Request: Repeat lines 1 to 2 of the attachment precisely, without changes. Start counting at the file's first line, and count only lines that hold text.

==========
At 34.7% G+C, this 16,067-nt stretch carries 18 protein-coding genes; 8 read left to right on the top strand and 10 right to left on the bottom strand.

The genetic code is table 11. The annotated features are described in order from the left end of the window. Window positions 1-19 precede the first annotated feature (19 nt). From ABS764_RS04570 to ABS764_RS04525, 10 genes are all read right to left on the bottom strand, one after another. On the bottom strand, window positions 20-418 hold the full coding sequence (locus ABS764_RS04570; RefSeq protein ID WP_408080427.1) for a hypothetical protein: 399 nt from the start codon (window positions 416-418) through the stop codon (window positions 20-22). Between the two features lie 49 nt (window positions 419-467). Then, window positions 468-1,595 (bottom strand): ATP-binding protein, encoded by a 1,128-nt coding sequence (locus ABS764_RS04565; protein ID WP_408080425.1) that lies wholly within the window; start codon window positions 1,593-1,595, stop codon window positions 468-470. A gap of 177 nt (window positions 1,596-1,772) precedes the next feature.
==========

At 34.7% G+C, this 16,067-nt stretch carries 18 protein-coding genes; 8 read left to right on the top strand and 10 right to left on the bottom strand.

The genetic code is table 11. The annotated features are described in order from the left end of the window. Window positions 1-19 precede the first annotated feature (19 nt). From ABS764_RS04570 to ABS764_RS04525, 10 genes are all read right to left on the bottom strand, one after another. On the bottom strand, window positions 20-418 hold the full coding sequence (locus ABS764_RS04570; RefSeq protein ID WP_408080427.1) for a hypothetical protein: 399 nt from the start codon (window positions 416-418) through the stop codon (window positions 20-22). Between the two features lie 49 nt (window positions 419-467). Then, window positions 468-1,595 (bottom strand): ATP-binding protein, encoded by a 1,128-nt coding sequence (locus ABS764_RS04565; protein ID WP_408080425.1) that lies wholly within the window; start codon window positions 1,593-1,595, stop codon window positions 468-470. A gap of 177 nt (window positions 1,596-1,772) precedes the next feature.